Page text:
Tan tan udon and duck udon at Tsuruntontan. / Photo by Rachel Leah Blumenthal

Tsurutontan Udon Noodle Brasserie

If you’re looking for absolutely enormous bowls of udon—or, reservation-only all-you-can-eat shabu-shabu—here’s your spot. (Oh yeah, there’s sushi too.) This Japan-based chain has four United States locations, including the Kenmore Square outpost (which opened, rather unluckily, in January 2020). The bestseller is the wagyu beef truffle dashi udon.

512 Commonwealth Ave., Kenmore Square, Boston, 857-233-2839, tsurutontan.com/boston.

Two grain bowls and a wrap are filled with rice, paneer, chickpeas, and other ingredients.

Wow Tikka’s customizable bowls. / Photo courtesy of Wow Tikka

Wow Tikka

Another “restaurant row” spot, this fast-casual Indian restaurant, which opened in late 2022, offers an assembly-line-style build-a-bowl version of Indian cuisine that doesn’t shy away from big flavors. The highly customizable menu offers plenty of gluten-free, vegetarian, and vegan options. Don’t want to go the bowl route? Tandoori chicken, samosas, and more are also available.

84 Peterborough St., Fenway, Boston, 857-250-2062, wowtikka.com.

Where to Grab a Drink

You’ll find the spots that are more bar than restaurant here—although most also offer great food.

Bleacher Bar

Can’t get much closer to the field than this without a ticket! This 16-year-old spot is nestled into a part of Fenway Park that was once the away team’s batting cage. Now, it’s an independently operated bar with a no-frills beer list and some comfort food, mostly burgers and sandwiches. You can see the field through the glass garage door (and from the men’s room).

82a Lansdowne St., Fenway, Boston, 617-262-2424, bleacherbarboston.com.

Equal Measure

When the original Eastern Standard location closed a few years back, its sibling-and-neighbor cocktail bar, the acclaimed Hawthorne, also bid Boston farewell. While Eastern Standard has been reborn under the same name in a new location (see above), the Hawthorne has not—but instead, Eastern Standard has a new sibling cocktail bar next door, Equal Measure. Even though the name is different, the space feels similar—think upscale living room—and cocktail veteran Jackson Cannon and his team are serving creative, beautifully made drinks just like in the old days. Those still mourning the Hawthorne will find just what they’re craving here.

775 Beacon St. (the Bower), Fenway, Boston, 857-449-5579, equalmeasurebos.com.

Fool’s Errand

This “adult snack bar”—another Tiffani Faison venue—is a tiny nook of a cocktail bar that complements its creative drink list with snacks like caviar-topped wagyu hot dogs or French onion dip with pretzels and crudités.

1377 Boylston St., Fenway, Boston, foolserrandboston.com.

The Lansdowne

Every Boston neighborhood needs a solid Irish pub or two, and this one is Fenway’s. With live entertainment and late-night hours seven days a week, this is a reliable pre- or post-game stop for a Guinness, or something interesting from the sizable whiskey list. Snack on items like cheeseburger egg rolls, pulled pork sliders, and nachos.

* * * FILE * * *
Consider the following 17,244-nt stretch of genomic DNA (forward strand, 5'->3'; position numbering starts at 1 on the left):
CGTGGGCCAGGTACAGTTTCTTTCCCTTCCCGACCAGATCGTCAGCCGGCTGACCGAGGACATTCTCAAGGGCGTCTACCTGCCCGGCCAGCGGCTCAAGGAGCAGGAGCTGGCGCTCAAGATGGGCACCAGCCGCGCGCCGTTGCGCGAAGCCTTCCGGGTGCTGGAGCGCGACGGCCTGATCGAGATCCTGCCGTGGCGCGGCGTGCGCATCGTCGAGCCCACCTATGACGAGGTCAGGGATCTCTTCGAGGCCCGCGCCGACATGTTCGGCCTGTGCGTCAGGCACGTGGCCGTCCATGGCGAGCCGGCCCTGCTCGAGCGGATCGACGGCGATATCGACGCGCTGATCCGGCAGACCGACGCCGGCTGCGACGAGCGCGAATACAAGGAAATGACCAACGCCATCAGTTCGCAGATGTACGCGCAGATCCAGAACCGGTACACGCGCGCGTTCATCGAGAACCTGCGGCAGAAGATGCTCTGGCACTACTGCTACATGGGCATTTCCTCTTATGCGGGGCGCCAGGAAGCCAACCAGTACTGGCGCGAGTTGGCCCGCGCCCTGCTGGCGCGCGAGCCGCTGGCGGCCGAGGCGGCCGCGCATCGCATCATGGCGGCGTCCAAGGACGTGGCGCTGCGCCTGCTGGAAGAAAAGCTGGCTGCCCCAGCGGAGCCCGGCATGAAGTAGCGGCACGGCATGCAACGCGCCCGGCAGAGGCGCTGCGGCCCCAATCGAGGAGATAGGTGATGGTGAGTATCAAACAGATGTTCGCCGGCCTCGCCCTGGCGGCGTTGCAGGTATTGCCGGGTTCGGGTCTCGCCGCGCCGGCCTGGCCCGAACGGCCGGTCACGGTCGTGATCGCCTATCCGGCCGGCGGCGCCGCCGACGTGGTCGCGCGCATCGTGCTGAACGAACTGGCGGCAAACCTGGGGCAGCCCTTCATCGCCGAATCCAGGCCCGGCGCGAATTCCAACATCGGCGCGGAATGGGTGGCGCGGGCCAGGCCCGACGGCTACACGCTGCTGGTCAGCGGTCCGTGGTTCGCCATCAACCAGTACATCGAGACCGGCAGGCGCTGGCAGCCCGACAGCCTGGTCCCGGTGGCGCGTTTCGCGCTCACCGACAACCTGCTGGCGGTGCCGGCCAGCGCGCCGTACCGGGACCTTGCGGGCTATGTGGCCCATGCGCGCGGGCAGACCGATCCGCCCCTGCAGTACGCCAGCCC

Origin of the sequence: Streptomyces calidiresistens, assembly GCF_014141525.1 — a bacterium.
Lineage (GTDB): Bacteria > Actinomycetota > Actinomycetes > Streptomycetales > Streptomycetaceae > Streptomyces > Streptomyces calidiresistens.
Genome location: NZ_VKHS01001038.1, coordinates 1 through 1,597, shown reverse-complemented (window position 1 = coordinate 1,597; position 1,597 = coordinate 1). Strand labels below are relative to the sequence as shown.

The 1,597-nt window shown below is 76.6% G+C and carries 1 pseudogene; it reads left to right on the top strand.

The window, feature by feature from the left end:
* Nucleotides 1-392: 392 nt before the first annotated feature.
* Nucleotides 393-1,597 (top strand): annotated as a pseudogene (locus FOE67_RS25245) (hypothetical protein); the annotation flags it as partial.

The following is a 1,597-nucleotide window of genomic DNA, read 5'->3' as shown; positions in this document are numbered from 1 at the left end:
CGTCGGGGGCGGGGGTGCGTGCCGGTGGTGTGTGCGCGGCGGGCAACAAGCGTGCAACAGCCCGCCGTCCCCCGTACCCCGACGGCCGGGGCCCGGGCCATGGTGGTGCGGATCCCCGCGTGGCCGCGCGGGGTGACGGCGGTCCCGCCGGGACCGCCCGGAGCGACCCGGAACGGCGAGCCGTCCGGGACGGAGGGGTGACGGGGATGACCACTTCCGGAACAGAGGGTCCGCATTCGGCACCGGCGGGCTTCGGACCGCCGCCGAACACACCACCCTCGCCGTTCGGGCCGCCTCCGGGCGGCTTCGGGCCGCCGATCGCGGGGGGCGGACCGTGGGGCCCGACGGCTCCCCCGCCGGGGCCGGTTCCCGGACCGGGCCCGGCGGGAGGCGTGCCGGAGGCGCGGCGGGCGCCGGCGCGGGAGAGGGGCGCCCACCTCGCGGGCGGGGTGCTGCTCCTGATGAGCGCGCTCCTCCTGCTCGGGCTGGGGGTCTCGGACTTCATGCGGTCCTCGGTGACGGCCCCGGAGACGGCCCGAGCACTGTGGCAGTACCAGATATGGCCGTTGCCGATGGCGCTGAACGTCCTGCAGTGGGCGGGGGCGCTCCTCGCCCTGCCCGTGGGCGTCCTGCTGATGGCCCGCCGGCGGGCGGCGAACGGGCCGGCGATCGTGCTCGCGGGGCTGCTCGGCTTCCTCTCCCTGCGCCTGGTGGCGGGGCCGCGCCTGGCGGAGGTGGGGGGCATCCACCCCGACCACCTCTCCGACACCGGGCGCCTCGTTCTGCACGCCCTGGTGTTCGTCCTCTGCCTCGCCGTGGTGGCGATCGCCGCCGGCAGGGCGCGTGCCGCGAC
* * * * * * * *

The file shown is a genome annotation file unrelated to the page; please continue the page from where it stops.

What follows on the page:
9 Lansdowne St., Fenway, Boston, 617-247-1222, lansdownepubboston.com.

Loretta’s Last Call

This country-themed bar features frequent live music, two nights of line dancing a week, and whiskey flights. There’s a pretty hefty food menu, too, so you could come here for a full meal: Think barbecue pulled pork-topped mac and cheese, Nashville hot chicken, brisket sandwiches, and more. Also, late-night doughnuts. (See Back Door Donuts below.)

1 Lansdowne St., Fenway, Boston, 617-421-9595, lorettaslastcall.com.


This Best of Boston wine bar—sibling to downtown favorite Haley.Henry—is the kind of darkly lush and inviting space you’ll want to bring a date to in order to compare tasting notes. We’re listing it in the drinking section because it is, first and foremost, a wine bar—one that focuses its quirky and wonderful list on small-production, natural wines. But the food is certainly no afterthought: Make your way through small plates like potatoes mille feuille with bearnaise, salmon roe, and chives, and leave room for dessert. Keep an eye out for live music on the second and fourth Saturday afternoon each month and the new-for-2024 “L Club” on the third Saturday night of the month, a “lesbian love fest for our community of queer queens who need a place to slay.”

186 Brookline Ave., Fenway, Boston, 857-317-3884, nathaliebar.com.


The popular local brewing company has a small, freestanding taproom on the lawn in front of Time Out Market Boston, featuring over a dozen of its beers (and hard seltzers) on tap, covering a variety of styles, from hoppy to sour. Retail four-packs and bottles are also available for purchase, and customers are welcome to bring in their own food.